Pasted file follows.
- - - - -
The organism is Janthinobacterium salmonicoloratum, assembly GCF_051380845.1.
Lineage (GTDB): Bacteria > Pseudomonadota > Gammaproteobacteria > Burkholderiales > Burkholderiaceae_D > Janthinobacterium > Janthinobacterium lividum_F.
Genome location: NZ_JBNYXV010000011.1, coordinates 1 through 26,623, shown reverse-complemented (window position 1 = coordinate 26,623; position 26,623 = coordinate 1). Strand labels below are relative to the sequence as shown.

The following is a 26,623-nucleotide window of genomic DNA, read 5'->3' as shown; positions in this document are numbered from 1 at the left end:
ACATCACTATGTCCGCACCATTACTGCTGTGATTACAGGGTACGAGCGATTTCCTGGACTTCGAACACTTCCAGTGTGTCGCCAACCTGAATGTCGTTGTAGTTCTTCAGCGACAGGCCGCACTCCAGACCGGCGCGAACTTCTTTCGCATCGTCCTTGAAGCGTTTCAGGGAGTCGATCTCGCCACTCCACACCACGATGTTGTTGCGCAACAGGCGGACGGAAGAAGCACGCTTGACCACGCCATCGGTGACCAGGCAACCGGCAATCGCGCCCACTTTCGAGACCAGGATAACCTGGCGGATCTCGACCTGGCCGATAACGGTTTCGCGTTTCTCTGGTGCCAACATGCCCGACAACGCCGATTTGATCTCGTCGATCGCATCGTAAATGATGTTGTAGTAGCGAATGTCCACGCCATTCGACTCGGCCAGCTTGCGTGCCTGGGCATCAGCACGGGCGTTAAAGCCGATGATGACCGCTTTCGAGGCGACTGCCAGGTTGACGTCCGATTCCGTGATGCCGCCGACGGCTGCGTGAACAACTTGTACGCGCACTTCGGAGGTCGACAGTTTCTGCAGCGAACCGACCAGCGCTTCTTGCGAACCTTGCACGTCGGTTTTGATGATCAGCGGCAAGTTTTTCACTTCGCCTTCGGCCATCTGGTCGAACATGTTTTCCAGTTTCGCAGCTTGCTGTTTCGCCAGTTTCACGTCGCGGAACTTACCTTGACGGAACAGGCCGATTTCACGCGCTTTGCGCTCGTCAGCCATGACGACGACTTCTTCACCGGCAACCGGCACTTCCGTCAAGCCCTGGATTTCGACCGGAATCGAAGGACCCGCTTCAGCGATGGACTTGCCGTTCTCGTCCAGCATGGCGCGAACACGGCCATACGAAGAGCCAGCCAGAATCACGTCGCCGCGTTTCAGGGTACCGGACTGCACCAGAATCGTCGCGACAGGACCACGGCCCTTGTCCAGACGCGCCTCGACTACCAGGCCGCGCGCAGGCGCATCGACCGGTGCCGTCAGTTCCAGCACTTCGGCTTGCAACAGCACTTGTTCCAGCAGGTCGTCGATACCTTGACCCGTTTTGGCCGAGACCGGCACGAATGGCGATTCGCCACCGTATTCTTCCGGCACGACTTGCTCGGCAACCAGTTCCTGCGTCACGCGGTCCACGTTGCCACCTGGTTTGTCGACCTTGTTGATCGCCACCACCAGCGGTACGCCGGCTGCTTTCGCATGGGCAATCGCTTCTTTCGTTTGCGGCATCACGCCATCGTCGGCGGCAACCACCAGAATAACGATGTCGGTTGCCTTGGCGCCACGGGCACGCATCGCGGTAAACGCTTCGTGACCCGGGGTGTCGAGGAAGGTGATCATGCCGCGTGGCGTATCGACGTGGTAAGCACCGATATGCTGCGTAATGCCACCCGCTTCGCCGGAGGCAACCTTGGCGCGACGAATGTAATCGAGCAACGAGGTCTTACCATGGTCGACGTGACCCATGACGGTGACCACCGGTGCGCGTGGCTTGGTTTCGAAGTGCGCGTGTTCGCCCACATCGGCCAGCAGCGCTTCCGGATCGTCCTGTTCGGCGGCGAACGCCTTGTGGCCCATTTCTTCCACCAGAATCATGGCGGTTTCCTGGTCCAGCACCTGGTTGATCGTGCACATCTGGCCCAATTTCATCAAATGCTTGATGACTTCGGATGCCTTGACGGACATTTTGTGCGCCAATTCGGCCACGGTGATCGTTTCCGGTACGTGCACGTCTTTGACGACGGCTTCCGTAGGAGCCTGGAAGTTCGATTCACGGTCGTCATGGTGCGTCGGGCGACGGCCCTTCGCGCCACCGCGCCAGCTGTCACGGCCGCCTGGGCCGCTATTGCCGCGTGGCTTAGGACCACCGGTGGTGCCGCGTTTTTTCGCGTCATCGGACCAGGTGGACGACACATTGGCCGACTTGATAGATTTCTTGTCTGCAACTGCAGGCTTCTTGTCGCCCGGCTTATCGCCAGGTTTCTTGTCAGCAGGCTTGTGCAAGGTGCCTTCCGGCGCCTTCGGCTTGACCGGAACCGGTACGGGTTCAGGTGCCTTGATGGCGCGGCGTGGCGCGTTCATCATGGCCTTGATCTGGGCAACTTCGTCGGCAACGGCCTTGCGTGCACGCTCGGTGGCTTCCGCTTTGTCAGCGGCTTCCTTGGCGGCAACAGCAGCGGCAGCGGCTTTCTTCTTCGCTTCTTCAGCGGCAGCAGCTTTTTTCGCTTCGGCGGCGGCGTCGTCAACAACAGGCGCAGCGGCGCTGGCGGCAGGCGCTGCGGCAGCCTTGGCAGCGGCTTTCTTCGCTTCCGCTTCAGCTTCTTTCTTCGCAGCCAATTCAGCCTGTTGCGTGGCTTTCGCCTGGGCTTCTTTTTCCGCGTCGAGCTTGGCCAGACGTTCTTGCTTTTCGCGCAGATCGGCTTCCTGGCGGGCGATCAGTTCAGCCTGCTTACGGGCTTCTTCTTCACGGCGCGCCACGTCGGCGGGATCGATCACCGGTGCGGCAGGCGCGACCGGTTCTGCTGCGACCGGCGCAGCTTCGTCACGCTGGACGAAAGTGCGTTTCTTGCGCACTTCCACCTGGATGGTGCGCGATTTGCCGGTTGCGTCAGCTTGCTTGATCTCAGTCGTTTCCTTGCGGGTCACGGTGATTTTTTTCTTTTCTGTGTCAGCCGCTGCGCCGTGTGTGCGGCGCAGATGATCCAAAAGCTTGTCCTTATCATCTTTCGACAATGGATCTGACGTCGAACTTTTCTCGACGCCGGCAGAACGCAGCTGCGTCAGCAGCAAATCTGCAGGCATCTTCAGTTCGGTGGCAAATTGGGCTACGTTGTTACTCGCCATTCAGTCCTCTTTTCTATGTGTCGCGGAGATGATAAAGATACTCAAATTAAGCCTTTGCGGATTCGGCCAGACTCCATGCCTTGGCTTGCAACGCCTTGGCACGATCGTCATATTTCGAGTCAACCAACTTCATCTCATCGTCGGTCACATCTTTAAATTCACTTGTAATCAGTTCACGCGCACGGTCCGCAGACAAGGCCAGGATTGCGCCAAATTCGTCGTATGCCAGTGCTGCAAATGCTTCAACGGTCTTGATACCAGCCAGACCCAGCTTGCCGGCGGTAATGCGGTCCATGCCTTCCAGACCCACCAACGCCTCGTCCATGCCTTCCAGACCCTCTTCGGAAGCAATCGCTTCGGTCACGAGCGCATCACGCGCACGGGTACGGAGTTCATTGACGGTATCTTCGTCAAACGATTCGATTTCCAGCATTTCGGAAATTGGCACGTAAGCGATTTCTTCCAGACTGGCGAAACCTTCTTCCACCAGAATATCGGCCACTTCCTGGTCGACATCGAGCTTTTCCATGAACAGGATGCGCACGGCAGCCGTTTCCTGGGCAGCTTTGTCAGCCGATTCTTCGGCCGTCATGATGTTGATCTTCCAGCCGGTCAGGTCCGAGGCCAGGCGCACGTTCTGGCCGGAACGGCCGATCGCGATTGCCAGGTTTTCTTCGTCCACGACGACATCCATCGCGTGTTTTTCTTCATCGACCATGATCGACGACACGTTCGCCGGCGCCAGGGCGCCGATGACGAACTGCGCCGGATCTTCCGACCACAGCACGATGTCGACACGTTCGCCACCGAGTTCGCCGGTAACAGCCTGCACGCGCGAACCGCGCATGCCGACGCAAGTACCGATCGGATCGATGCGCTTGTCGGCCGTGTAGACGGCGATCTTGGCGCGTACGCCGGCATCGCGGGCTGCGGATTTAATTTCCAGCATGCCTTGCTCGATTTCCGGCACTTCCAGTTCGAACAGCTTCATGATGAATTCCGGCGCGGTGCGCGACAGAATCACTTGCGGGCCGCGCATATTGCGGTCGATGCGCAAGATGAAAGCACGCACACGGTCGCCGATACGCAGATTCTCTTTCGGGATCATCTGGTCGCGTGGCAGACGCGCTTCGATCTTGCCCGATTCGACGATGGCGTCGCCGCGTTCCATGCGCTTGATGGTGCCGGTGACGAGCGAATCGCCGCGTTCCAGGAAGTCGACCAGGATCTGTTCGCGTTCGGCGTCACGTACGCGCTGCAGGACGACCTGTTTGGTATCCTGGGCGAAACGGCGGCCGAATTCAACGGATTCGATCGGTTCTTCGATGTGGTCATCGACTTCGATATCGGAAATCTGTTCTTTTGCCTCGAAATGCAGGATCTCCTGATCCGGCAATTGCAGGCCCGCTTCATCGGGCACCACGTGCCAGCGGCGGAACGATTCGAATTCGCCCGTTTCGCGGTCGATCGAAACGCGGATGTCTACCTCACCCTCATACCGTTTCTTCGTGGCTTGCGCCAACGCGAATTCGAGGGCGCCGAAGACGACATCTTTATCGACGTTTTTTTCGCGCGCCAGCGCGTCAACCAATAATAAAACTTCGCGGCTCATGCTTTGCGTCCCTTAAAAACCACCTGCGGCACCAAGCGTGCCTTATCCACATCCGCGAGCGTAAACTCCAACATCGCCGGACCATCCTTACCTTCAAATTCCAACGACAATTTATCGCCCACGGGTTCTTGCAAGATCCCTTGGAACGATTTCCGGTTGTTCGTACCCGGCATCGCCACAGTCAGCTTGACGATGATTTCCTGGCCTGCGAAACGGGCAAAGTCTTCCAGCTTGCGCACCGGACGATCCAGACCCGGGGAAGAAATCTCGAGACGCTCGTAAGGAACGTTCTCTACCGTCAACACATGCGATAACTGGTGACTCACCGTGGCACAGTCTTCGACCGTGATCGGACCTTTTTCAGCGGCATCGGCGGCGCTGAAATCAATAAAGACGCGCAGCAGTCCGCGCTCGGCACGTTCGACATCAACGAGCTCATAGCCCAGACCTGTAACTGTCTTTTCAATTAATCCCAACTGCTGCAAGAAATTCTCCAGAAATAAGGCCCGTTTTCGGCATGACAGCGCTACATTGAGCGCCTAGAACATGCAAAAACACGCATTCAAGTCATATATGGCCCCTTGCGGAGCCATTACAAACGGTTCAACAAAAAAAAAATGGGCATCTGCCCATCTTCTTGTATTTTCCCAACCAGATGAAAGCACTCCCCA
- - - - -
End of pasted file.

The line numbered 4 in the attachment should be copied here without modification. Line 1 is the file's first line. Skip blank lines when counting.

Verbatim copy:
The following is a 26,623-nucleotide window of genomic DNA, read 5'->3' as shown; positions in this document are numbered from 1 at the left end: